Incorruptible Vol. 4

Incorruptible Vol. 4
Incorruptible Vol 4 Review
  • North American Publisher / ISBN: Boom! Entertainment - 978-1-608860-56-2
  • Volume No.: 4
  • Release date: 2011
  • UPC: 9781608860562
  • Contains adult content?: yes
  • Does this pass the Bechdel test?: no
  • Positive minority portrayal?: no
  • CATEGORIES: Superhero

Incorruptible Vol. 4 is about relationships. And super powered punch-ups, but mostly relationships. Rather how they can inspire and empower us to self-improvement, or be a crutch that enables co-dependency. Reformed villain Max Damage inspires the people around him to make a positive change, but when he isn’t needed will he return to his criminal life and take everyone with him? Here his rigid code of doing everything exactly opposite to his criminal past, is proving to be a slight problem and when the Plutonian’s former team-mates The Paradigm declare that their former partner is no longer a threat, his new allies wonder how long Max can adhere to his reform. Max clumsily carries on, but when The Paradigm extend the olive branch and finally validate his rehabilitation, it raises painful issues for Headcase/Annie that further highlight the flaws in Max’s immovable thinking.

This is the first time since Vol.1 that Incorruptible and Irredeemable officially intersect, Mark Waid bringing both his studies of the hero/villain psyche together. The writing and character interaction is good but the crossover slows the plot slightly, being a little less about Max and more about foreshadowing future books. Waid’s inventiveness in creating and reimagining powers, how magic rituals can be employed for example, is hilariously stomach turning as he plays on the naïveté generated by The Paradigm’s moral arrogance. The art has significantly improved now Marcio Takara is free to use his own style, a new energy that was obviously absent from earlier volumes. Takara is experimenting so it changes a little bit from time to time, but soul it has, and that becomes even more apparent as the series progresses. Takara changes the dynamic by zooming in on the participants, so unlike other superhero work the focus is what the characters are feeling and experiencing during the action rather than the action itself.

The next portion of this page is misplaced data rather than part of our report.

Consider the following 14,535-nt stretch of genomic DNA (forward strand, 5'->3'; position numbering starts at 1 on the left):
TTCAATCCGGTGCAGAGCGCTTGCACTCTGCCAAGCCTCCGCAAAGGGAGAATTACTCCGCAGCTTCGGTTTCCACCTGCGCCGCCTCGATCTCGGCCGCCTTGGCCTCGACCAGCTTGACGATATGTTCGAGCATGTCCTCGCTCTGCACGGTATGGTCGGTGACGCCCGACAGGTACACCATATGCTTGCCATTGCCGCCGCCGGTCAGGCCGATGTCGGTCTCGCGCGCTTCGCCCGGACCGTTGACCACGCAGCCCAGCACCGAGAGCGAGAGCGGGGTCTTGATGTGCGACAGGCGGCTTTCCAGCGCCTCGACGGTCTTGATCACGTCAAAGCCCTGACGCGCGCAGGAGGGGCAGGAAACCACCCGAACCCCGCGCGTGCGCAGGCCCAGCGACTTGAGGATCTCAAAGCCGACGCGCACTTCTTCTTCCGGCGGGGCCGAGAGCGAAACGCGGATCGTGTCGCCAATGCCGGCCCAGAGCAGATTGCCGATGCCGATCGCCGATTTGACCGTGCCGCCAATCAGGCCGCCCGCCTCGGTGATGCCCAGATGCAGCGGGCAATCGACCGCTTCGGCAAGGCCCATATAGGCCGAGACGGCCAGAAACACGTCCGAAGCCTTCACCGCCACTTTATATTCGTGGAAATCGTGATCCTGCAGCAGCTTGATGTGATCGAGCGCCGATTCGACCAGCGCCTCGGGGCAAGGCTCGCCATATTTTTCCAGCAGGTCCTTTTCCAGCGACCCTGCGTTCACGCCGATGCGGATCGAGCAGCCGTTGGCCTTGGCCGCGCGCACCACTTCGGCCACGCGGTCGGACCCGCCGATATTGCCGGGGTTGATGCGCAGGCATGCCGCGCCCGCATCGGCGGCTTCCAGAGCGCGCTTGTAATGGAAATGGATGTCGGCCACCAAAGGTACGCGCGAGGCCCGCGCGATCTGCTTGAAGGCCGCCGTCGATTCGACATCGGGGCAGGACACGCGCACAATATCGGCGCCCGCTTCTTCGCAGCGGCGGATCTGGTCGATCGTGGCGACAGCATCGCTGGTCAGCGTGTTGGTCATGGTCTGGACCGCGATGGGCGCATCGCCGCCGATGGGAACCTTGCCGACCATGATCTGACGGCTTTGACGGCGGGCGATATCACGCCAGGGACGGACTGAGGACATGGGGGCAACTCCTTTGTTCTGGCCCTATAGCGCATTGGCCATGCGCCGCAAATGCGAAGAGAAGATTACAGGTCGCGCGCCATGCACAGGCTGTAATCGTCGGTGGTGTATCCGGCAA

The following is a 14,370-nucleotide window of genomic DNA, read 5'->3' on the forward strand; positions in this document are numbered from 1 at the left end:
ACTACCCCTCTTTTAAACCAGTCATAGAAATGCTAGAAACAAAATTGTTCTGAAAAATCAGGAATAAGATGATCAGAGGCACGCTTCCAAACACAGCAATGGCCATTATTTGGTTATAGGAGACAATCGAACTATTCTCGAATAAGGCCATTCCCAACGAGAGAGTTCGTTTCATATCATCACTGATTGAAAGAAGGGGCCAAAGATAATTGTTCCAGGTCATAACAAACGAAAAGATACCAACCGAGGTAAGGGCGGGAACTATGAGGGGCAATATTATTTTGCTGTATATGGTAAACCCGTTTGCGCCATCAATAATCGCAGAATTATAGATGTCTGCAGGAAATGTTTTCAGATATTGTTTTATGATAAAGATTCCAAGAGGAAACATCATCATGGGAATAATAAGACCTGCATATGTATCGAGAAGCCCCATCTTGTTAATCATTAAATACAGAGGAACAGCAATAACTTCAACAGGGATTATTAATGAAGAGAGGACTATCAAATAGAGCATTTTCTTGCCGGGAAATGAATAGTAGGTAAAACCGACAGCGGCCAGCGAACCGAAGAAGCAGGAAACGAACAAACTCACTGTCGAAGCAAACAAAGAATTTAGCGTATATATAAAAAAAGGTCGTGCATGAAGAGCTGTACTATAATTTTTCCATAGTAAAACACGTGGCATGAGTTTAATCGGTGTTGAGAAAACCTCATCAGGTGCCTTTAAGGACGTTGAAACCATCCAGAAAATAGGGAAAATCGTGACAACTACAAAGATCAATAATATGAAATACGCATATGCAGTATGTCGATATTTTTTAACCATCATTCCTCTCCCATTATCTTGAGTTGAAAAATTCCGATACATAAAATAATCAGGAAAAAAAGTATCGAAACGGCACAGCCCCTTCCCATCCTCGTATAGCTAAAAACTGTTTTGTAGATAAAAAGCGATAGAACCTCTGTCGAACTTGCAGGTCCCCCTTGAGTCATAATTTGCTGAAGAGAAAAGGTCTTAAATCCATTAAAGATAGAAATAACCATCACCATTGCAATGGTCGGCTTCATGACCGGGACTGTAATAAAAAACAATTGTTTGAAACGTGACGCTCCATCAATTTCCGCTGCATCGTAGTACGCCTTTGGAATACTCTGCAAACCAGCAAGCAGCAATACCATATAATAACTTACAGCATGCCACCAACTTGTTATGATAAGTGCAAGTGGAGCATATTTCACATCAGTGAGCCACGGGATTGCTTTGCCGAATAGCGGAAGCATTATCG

One of the hallmarks of the series is that obscure characters can quickly become instrumental to major plot developments later, so keep an eye on them. No character or plot device is wasted by Waid, and Takara’s improving enhances the pair’s synergy further in Incorruptible Vol. 5.